Since James Holmes purchased an AR-15 assault rifle and shot twelve people dead in an Aurora movie theater, we've asked different local officials if they think stricter gun control laws could help prevent this kind of tragedy in the future. Recently, Denver mayor Michael Hancock told us that he would not use the mass shooting to push gun policy changes.
In the immediate aftermath of the shooting, Hancock declined to speak out on gun control, offering only a general statement via his spokeswoman. His statement included this: "It makes sense to turn to the weapons but we must not forget the man behind the gun."
In the days following the tragedy that made national headlines, it was common for Colorado officials to avoid specific policy pushes before grieving families could bury their loved ones. But in the weeks since the Aurora shooting, Representatives Ed Perlmutter and Diana DeGette have both proposed policy changes, and a Mayors Against Illegal Guns, a national coalition, has launched a television ad in Denver, calling on President Barack Obama and Mitt Romney to offer a concrete solution to gun violence.
Hancock is part of that coalition -- but, in an interview over the weekend, he said he does not agree with that kind of policy push on the heels of the July 20 attack.
"You know, that tragedy in Aurora, I would not use -- and the reason why I did not speak out about it -- I wouldn't use it as a bully pulpit for political [reach]," Hancock said when asked if he supports the coalition's ad campaign. "That suspect obtained those weapons legally. I certainly will stand firm against illegal guns.... The reality is this: If we want to talk about how we avoid situations like Aurora, let's go to the heart of the problem and not the symptoms."
We spoke to the mayor at a Peace March on Saturday focused on gang violence. In a speech at the rally, he said the problems of violence in Denver go far beyond questions of gun control.
"Obviously, we don't want our young people to be carrying weapons. There's no excuse for them to be carrying weapons -- certainly, illegal gun possession," Hancock said. "You can tell from my message today that I really believe this is much bigger than just gun control.... This is about individuals who have low sense of worth and purpose, where they can engage in activity that's going to put them behind bars potentially for the rest of their lives or could end someone else's life indiscriminately. So I think it's much deeper. I think it's about families, it's about communities, it's about self-worth, and we've still got to stay aggressive on the issues of gun control."
About suspect James Holmes, Hancock said, "What you saw was the manifestation of some problems that went unaddressed.... We're seeing now, as the stories are becoming known, that people knew he had psychological...psychiatric problems, and quite frankly, they didn't respond appropriately and give him the help as well as to make sure...we prevented this kind of violence."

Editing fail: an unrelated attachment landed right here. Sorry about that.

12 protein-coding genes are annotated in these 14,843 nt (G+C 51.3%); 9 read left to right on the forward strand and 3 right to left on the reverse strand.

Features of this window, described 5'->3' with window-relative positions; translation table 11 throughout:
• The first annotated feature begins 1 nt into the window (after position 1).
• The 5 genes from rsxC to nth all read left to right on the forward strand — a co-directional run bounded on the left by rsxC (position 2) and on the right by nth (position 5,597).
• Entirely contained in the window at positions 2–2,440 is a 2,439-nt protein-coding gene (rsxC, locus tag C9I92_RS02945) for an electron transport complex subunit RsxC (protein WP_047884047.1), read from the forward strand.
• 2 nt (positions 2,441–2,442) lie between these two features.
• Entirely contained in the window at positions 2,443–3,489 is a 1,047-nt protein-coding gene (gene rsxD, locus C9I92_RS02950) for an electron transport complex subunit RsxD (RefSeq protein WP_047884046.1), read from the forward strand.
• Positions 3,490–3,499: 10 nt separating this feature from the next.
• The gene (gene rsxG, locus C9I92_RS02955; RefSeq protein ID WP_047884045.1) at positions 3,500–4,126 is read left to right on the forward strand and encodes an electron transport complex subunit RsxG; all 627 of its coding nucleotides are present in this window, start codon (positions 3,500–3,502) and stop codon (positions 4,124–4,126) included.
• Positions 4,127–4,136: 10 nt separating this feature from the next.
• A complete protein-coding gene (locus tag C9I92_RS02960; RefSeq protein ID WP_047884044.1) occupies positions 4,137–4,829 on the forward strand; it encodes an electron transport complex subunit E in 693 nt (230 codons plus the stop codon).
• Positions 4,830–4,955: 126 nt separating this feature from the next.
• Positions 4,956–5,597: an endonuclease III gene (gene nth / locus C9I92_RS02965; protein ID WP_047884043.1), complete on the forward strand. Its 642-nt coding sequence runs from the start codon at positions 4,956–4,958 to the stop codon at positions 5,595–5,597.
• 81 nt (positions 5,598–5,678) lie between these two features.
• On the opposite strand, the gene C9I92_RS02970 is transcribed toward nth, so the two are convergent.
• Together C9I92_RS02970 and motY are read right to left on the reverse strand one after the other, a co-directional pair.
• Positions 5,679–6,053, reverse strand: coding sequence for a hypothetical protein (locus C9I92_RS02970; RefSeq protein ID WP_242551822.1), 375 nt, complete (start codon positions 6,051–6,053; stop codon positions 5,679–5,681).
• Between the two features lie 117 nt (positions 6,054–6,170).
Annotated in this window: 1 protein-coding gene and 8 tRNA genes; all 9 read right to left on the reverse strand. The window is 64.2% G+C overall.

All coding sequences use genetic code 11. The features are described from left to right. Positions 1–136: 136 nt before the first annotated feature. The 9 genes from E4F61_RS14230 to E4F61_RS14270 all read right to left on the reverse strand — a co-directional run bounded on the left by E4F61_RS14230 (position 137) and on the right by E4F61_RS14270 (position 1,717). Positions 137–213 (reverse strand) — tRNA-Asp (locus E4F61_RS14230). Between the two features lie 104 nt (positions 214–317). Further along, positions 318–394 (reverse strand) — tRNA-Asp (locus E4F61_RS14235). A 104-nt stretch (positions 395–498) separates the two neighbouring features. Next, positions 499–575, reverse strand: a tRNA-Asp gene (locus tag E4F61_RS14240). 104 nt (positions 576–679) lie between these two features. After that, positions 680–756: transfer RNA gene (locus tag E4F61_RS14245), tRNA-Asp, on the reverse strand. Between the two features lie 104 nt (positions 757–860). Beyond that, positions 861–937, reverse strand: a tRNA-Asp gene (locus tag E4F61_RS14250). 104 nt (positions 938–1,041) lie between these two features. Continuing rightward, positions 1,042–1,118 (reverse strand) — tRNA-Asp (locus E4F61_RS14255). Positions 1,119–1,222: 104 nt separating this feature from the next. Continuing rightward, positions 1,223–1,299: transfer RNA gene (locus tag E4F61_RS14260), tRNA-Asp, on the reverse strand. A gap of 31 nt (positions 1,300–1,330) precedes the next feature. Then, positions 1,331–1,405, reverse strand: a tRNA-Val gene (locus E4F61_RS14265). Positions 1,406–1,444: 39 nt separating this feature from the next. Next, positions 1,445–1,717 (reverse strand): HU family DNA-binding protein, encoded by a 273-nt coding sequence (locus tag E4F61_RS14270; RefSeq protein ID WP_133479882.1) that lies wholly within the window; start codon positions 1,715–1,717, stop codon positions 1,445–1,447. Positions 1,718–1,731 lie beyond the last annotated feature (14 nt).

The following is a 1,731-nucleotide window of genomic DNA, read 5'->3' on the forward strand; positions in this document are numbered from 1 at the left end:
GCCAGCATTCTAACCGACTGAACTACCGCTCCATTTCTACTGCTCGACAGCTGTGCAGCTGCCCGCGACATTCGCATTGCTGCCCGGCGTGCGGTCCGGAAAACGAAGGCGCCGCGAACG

Hancock repeated his refrain that we need to get to the "heart of the problem," saying, "What caused this? What created this?... I think the fact that he picked up a gun is a manifestation of his problems coming out.... That's why I won't ever come out and talk about those things that don't matter with the issue. This is too serious for all of us. Those families...are devastated by what happened in that theater, but let's be real with one another, and let's be real with ourselves and address the issue."
Asked if he supports the return of the assault weapons ban, Hancock said that Denver has an assault weapons ban, which he does support.
(In 2007, a city council representative tells us, Denver passed an ordinance banning "all semiautomatic action," including "centerfire rifles with a detachable magazine with a capacity of twenty-one or more rounds," as well as "semiautomatic shotguns with a folding stock or a magazine capacity of more than six rounds.")
The mayor said he agrees with President Barack Obama, who, after Aurora, said that military-style weapons don't belong in the hands of civilians (although Obama didn't call for specific policy changes and even some local supporters think he could do more).
DeGette proposed legislation that would heavily restrict the sale of ammunition online, and Hancock said he thinks it's important that there are trigger systems in which merchants notify law enforcement when large amounts of ammo are purchased.
"The reality is, 6,000 rounds [of ammunition] should have raised the flag for somebody, and there should've been an alert that we could've looked into," he said.
Echoing comments of Governor Denver's new Police Chief Robert White, Hancock declined to comment on the stance of John Hickenlooper, who said that stricter gun laws would not have prevented the tragedy.
"I don't know what the governor said. All I can do is speak for myself...and what the city of Denver ought to be doing," Hancock said, "and that is where we can get to the heart of some of these challenges, with regard to...dysfunctions in the family, with regard to abuse in the family, with regard to young people not having the proper safety nets and being early enough around some of these warnings when people have psychological, psychiatric challenges, that we are reacting appropriately as a community."
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He added, "The heart of the problem starts with the individual behind the gun."
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